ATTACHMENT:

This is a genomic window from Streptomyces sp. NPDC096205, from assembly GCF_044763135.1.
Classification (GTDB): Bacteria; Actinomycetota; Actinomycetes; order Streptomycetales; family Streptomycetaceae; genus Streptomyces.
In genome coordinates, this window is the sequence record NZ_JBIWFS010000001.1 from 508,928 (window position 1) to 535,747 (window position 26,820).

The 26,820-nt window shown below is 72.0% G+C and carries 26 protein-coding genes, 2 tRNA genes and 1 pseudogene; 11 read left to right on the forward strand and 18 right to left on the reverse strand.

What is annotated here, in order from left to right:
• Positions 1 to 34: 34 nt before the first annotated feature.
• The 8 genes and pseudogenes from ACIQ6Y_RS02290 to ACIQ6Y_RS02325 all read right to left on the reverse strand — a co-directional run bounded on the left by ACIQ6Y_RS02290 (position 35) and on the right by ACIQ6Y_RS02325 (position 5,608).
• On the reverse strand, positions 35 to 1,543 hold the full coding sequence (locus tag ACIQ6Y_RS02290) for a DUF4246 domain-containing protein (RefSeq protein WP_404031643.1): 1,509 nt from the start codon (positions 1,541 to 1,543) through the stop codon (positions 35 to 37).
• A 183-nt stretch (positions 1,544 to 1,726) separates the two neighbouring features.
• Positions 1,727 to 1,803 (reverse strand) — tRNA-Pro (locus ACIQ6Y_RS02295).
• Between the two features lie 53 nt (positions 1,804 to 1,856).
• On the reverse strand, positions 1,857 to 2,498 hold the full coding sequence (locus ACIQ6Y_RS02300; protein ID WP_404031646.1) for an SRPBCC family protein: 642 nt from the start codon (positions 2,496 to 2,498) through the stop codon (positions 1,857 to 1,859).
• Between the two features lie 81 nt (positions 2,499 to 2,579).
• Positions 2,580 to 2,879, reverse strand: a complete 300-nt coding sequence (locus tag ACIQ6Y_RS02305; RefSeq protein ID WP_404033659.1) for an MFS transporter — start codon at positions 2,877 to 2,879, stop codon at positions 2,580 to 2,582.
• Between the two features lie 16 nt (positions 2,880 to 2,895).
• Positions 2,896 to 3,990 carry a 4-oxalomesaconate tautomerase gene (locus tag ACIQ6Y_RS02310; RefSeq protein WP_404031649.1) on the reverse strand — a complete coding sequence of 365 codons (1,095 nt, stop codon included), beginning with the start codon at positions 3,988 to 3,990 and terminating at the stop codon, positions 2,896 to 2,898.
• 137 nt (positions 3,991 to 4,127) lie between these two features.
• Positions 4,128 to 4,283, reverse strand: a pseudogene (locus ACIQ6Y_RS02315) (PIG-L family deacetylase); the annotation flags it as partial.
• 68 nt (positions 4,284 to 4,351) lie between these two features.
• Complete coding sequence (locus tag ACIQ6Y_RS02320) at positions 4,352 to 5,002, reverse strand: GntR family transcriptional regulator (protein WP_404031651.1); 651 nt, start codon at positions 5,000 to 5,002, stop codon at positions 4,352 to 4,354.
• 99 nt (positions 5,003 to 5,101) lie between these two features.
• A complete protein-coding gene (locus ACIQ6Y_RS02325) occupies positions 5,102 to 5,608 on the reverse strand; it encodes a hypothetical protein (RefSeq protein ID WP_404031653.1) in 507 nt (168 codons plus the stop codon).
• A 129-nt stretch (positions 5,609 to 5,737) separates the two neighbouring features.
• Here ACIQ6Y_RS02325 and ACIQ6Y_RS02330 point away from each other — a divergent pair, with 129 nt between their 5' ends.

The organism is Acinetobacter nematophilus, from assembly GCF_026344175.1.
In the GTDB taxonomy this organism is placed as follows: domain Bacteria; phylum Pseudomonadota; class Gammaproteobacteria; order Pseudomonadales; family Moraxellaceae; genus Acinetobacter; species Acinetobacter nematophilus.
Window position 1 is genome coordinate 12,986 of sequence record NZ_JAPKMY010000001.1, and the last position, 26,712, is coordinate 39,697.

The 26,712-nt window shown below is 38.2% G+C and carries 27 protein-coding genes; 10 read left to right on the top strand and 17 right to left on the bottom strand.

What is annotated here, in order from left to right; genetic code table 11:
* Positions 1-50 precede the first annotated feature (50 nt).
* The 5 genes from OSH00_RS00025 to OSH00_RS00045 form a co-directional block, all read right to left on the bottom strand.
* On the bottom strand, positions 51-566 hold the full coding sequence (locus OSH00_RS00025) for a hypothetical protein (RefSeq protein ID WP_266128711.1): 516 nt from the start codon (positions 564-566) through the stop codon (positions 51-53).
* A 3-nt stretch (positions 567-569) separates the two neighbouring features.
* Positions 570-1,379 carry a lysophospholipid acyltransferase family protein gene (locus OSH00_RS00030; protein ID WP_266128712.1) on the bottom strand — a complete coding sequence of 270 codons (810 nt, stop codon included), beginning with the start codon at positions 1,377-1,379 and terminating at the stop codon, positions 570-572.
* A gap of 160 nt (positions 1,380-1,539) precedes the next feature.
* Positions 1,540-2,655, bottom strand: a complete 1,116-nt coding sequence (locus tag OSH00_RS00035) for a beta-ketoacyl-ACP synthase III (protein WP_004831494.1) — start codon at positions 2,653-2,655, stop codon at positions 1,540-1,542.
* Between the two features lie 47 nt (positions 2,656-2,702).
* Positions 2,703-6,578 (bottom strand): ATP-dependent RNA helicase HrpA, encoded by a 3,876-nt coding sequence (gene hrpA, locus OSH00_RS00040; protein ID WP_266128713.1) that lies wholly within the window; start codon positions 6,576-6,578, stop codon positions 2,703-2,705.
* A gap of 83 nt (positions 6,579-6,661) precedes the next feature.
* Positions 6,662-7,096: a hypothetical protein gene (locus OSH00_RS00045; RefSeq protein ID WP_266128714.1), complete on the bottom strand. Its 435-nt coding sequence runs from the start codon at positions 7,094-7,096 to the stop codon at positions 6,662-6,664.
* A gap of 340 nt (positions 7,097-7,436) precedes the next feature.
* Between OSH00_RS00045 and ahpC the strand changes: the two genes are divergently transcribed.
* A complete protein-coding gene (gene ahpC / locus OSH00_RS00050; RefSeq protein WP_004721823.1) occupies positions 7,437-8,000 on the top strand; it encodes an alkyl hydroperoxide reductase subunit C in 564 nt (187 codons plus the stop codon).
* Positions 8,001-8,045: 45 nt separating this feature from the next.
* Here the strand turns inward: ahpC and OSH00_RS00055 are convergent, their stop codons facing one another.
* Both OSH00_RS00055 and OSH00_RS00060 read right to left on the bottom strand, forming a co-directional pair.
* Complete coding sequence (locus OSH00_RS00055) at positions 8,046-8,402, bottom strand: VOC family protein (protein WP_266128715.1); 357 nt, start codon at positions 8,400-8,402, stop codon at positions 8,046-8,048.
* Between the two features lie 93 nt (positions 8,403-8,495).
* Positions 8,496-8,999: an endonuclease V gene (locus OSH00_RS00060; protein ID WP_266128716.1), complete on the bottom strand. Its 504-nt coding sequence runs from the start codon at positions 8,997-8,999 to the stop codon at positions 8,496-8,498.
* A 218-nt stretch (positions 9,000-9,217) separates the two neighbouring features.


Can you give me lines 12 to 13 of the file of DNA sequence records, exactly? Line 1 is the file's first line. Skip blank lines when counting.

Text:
• On the reverse strand, positions 1,857 to 2,498 hold the full coding sequence (locus ACIQ6Y_RS02300; protein ID WP_404031646.1) for an SRPBCC family protein: 642 nt from the start codon (positions 2,496 to 2,498) through the stop codon (positions 1,857 to 1,859).
• Between the two features lie 81 nt (positions 2,499 to 2,579).